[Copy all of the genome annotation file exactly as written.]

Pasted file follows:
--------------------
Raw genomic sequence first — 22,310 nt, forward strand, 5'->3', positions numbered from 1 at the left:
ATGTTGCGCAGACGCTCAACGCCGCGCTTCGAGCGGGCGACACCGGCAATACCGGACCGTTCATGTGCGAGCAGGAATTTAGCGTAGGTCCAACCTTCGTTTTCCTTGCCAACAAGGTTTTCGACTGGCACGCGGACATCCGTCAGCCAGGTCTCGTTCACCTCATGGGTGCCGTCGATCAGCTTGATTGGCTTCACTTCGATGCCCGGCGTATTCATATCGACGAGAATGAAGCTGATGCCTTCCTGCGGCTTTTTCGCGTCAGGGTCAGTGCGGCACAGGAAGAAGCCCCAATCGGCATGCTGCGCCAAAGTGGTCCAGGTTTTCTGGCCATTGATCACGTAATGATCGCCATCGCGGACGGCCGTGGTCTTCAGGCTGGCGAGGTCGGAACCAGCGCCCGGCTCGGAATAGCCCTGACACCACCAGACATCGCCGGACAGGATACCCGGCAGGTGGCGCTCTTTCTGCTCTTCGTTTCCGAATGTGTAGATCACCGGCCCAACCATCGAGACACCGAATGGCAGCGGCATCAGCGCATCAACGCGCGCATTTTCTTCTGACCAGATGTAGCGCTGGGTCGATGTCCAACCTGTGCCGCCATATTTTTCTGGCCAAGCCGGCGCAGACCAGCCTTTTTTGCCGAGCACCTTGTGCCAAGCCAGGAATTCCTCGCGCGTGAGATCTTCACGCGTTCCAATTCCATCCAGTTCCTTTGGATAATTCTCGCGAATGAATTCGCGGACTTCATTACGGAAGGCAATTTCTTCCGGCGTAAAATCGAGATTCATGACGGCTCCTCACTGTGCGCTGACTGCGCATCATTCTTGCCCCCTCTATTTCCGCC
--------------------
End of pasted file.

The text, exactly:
Raw genomic sequence first — 22,310 nt, forward strand, 5'->3', positions numbered from 1 at the left:
ATGTTGCGCAGACGCTCAACGCCGCGCTTCGAGCGGGCGACACCGGCAATACCGGACCGTTCATGTGCGAGCAGGAATTTAGCGTAGGTCCAACCTTCGTTTTCCTTGCCAACAAGGTTTTCGACTGGCACGCGGACATCCGTCAGCCAGGTCTCGTTCACCTCATGGGTGCCGTCGATCAGCTTGATTGGCTTCACTTCGATGCCCGGCGTATTCATATCGACGAGAATGAAGCTGATGCCTTCCTGCGGCTTTTTCGCGTCAGGGTCAGTGCGGCACAGGAAGAAGCCCCAATCGGCATGCTGCGCCAAAGTGGTCCAGGTTTTCTGGCCATTGATCACGTAATGATCGCCATCGCGGACGGCCGTGGTCTTCAGGCTGGCGAGGTCGGAACCAGCGCCCGGCTCGGAATAGCCCTGACACCACCAGACATCGCCGGACAGGATACCCGGCAGGTGGCGCTCTTTCTGCTCTTCGTTTCCGAATGTGTAGATCACCGGCCCAACCATCGAGACACCGAATGGCAGCGGCATCAGCGCATCAACGCGCGCATTTTCTTCTGACCAGATGTAGCGCTGGGTCGATGTCCAACCTGTGCCGCCATATTTTTCTGGCCAAGCCGGCGCAGACCAGCCTTTTTTGCCGAGCACCTTGTGCCAAGCCAGGAATTCCTCGCGCGTGAGATCTTCACGCGTTCCAATTCCATCCAGTTCCTTTGGATAATTCTCGCGAATGAATTCGCGGACTTCATTACGGAAGGCAATTTCTTCCGGCGTAAAATCGAGATTCATGACGGCTCCTCACTGTGCGCTGACTGCGCATCATTCTTGCCCCCTCTATTTCCGCC